Along with the immortal Batman TV theme and the sublime “Girl Talk” from 1965’s Harlow soundtrack, the theme from The Odd Couple remains Hefti’s best-known composition; it has been covered by dozens of artists over the years, ranging from jazz organist Richard “Groove” Holmes and Brazilian composer/conductor Djalma Ferreira to ‘60s easy listening stalwarts The Brass Ring and The Living Marimbas. And I thought I had heard all the versions out there until recently, when I unearthed Al Hirt’s rendition in a stack of singles at Rocket Number Nine, my favorite Hudson Valley record store.
Much as I love the easy listening music of the ‘60s, I’ve always kind of shied way from Al Hirt. I know the guy had legit New Orleans/Dixieland roots, and that his nightclub was a Bourbon Street fixture for two decades, but his recordings have generally struck me as a little too “white bread,” even for my tastes. (And this is coming from a guy who absolutely adores Ferrante and Teicher’s Snowbound LP.) I mean, look at the cover of 1968’s Al Hirt Now! — that Nehru jacket isn’t fooling anybody, pal…
But hey, it was a cover of “The Odd Couple,” so I had to pick it up. And I’ll be damned if it hasn’t become one of my favorite versions — even if Joe Renzetti’s arrangement ditches the song’s classic keyboard intro for a groovy two-chord vamp cribbed straight outta “Spooky” by The Classics IV…
Philly native Renzetti was no stranger to the groove, having already worked with Gamble & Huff on tracks by The Intruders, Bunny Sigler, Dee Dee Sharp and Jerry Butler by the time this Hirt session came around. (In 1968, he also contributed his arranging expertise to “Two-Bit Manchild,” one of my all-time favorite Neil Diamond singles.)
Hirt seems to be picking up on what Renzetti is putting down here, and his swinging trumpet performance winds up going a little further into R&B territory than you’d expect, locking in nicely with the simmering rhythm section, whirring Hammond organ, sweet strings and wordless background vocals. Hirt gets off a few of his patented horn bursts around the 1:20 mark, but he mostly just cooks along with the rest of the musicians, and the results are delightful indeed. The flip, a cover of Burt Bacharach and Hal David’s “Do You Know the Way to San Jose?” is almost as great; sadly, I can’t seem to find it anywhere on YouTube.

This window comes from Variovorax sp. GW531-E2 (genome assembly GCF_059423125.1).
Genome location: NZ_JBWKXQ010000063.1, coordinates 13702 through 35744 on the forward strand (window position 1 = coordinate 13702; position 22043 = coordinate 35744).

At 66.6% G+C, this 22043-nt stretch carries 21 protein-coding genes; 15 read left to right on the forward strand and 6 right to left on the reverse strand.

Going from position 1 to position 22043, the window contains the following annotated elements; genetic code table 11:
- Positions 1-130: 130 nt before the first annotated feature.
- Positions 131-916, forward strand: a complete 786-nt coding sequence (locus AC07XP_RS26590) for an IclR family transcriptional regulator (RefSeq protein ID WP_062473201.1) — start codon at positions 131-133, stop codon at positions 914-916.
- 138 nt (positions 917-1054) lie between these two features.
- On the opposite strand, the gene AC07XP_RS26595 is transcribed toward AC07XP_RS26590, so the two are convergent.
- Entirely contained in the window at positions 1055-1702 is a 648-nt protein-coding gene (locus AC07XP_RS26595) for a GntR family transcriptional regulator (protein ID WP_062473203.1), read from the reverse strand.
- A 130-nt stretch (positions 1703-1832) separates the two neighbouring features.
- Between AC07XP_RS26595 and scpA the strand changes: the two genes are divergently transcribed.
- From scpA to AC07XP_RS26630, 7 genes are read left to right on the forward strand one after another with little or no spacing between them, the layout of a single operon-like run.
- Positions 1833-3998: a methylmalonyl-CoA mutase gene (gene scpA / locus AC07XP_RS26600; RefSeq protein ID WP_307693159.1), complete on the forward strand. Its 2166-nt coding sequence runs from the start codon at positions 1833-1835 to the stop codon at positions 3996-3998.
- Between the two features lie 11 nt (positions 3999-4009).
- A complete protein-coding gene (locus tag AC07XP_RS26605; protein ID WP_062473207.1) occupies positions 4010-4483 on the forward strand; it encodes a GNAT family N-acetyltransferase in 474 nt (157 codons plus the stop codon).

Which I suppose isn’t too surprising, given that — for whatever reason — neither of these tracks was ever included on an Al Hirt album, and the single sank without a trace upon its release in the spring of 1968. The above review, from the May 25 issue of Billboard, was the only time that the single was ever mentioned in that respected trade publication, and it never managed to reach the charts.
And this, in a 2:17 nutshell, is part of why I continue to dig through stacks of old vinyl. Sure, there’s always the hope of excavating some valuable rarity, but there’s also the tantalizing possibility that I might find some magical yet unheralded recording that’s completely fallen through the digital cracks — a recording which is just waiting for me to stumble upon it, spin it, and bring it to life once again. And now, if you’ll excuse me, I’m off to whip up some “goop mélange” and watch a few Odd Couple re-runs…
What a killer find! My parents - who were decidedly NOT hip - had some early Al Hirt records. Lol. I wasn't sold. And as you note, even in later years, "that Nehru jacket isn’t fooling anybody, pal…" Ha ha! But, this version, even without the groovy piano vamp at the intro, is fantastic!